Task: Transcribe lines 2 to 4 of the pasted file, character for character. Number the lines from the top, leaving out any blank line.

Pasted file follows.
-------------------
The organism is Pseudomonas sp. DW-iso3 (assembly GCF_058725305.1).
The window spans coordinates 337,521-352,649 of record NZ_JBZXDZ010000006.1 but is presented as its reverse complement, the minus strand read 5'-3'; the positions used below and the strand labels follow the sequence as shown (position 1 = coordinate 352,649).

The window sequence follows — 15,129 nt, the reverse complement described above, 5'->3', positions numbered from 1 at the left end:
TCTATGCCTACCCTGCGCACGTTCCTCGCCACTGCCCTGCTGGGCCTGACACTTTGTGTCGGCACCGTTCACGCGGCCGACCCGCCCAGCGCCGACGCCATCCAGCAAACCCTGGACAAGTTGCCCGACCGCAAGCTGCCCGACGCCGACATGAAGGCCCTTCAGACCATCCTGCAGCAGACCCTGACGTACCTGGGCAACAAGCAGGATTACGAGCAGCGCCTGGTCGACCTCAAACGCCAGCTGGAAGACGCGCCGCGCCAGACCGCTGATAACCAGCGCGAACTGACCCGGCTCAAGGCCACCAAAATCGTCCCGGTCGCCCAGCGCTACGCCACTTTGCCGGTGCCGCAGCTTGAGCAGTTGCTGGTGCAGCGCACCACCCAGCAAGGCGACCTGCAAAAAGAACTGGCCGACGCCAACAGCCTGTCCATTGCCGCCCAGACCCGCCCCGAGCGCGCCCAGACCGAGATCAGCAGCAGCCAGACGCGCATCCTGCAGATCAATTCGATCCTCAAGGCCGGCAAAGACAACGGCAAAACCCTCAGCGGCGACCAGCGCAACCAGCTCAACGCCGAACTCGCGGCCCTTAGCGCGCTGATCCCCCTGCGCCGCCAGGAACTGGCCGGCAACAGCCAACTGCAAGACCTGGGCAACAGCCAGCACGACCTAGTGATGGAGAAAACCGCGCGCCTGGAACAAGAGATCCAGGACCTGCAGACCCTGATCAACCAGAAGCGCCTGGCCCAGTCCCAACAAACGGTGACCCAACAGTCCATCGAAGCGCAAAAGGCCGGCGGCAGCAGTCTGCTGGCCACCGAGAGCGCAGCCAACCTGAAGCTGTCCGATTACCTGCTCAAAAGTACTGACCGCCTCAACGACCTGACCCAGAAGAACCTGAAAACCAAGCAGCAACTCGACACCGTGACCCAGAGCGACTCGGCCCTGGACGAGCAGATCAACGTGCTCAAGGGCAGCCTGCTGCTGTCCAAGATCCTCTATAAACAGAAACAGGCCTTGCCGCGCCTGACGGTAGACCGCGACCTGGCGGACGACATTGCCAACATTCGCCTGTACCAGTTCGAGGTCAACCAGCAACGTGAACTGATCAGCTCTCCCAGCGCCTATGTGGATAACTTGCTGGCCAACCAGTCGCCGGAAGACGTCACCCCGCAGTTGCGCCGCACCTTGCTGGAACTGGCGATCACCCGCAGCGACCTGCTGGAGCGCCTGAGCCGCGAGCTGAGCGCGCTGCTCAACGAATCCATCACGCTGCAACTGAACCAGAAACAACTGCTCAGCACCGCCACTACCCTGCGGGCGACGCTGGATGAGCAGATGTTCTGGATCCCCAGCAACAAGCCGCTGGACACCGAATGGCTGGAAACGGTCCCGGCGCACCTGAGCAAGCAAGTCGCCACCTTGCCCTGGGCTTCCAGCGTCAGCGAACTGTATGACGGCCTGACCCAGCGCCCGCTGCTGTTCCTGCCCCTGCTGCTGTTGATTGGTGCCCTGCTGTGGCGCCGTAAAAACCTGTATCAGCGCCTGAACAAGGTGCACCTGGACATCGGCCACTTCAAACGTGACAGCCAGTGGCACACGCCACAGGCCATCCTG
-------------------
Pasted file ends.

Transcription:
The window spans coordinates 337,521-352,649 of record NZ_JBZXDZ010000006.1 but is presented as its reverse complement, the minus strand read 5'-3'; the positions used below and the strand labels follow the sequence as shown (position 1 = coordinate 352,649).

The window sequence follows — 15,129 nt, the reverse complement described above, 5'->3', positions numbered from 1 at the left end:
TCTATGCCTACCCTGCGCACGTTCCTCGCCACTGCCCTGCTGGGCCTGACACTTTGTGTCGGCACCGTTCACGCGGCCGACCCGCCCAGCGCCGACGCCATCCAGCAAACCCTGGACAAGTTGCCCGACCGCAAGCTGCCCGACGCCGACATGAAGGCCCTTCAGACCATCCTGCAGCAGACCCTGACGTACCTGGGCAACAAGCAGGATTACGAGCAGCGCCTGGTCGACCTCAAACGCCAGCTGGAAGACGCGCCGCGCCAGACCGCTGATAACCAGCGCGAACTGACCCGGCTCAAGGCCACCAAAATCGTCCCGGTCGCCCAGCGCTACGCCACTTTGCCGGTGCCGCAGCTTGAGCAGTTGCTGGTGCAGCGCACCACCCAGCAAGGCGACCTGCAAAAAGAACTGGCCGACGCCAACAGCCTGTCCATTGCCGCCCAGACCCGCCCCGAGCGCGCCCAGACCGAGATCAGCAGCAGCCAGACGCGCATCCTGCAGATCAATTCGATCCTCAAGGCCGGCAAAGACAACGGCAAAACCCTCAGCGGCGACCAGCGCAACCAGCTCAACGCCGAACTCGCGGCCCTTAGCGCGCTGATCCCCCTGCGCCGCCAGGAACTGGCCGGCAACAGCCAACTGCAAGACCTGGGCAACAGCCAGCACGACCTAGTGATGGAGAAAACCGCGCGCCTGGAACAAGAGATCCAGGACCTGCAGACCCTGATCAACCAGAAGCGCCTGGCCCAGTCCCAACAAACGGTGACCCAACAGTCCATCGAAGCGCAAAAGGCCGGCGGCAGCAGTCTGCTGGCCACCGAGAGCGCAGCCAACCTGAAGCTGTCCGATTACCTGCTCAAAAGTACTGACCGCCTCAACGACCTGACCCAGAAGAACCTGAAAACCAAGCAGCAACTCGACACCGTGACCCAGAGCGACTCGGCCCTGGACGAGCAGATCAACGTGCTCAAGGGCAGCCTGCTGCTGTCCAAGATCCTCTATAAACAGAAACAGGCCTTGCCGCGCCTGACGGTAGACCGCGACCTGGCGGACGACATTGCCAACATTCGCCTGTACCAGTTCGAGGTCAACCAGCAACGTGAACTGATCAGCTCTCCCAGCGCCTATGTGGATAACTTGCTGGCCAACCAGTCGCCGGAAGACGTCACCCCGCAGTTGCGCCGCACCTTGCTGGAACTGGCGATCACCCGCAGCGACCTGCTGGAGCGCCTGAGCCGCGAGCTGAGCGCGCTGCTCAACGAATCCATCACGCTGCAACTGAACCAGAAACAACTGCTCAGCACCGCCACTACCCTGCGGGCGACGCTGGATGAGCAGATGTTCTGGATCCCCAGCAACAAGCCGCTGGACACCGAATGGCTGGAAACGGTCCCGGCGCACCTGAGCAAGCAAGTCGCCACCTTGCCCTGGGCTTCCAGCGTCAGCGAACTGTATGACGGCCTGACCCAGCGCCCGCTGCTGTTCCTGCCCCTGCTGCTGTTGATTGGTGCCCTGCTGTGGCGCCGTAAAAACCTGTATCAGCGCCTGAACAAGGTGCACCTGGACATCGGCCACTTCAAACGTGACAGCCAGTGGCACACGCCACAGGCCATCCTG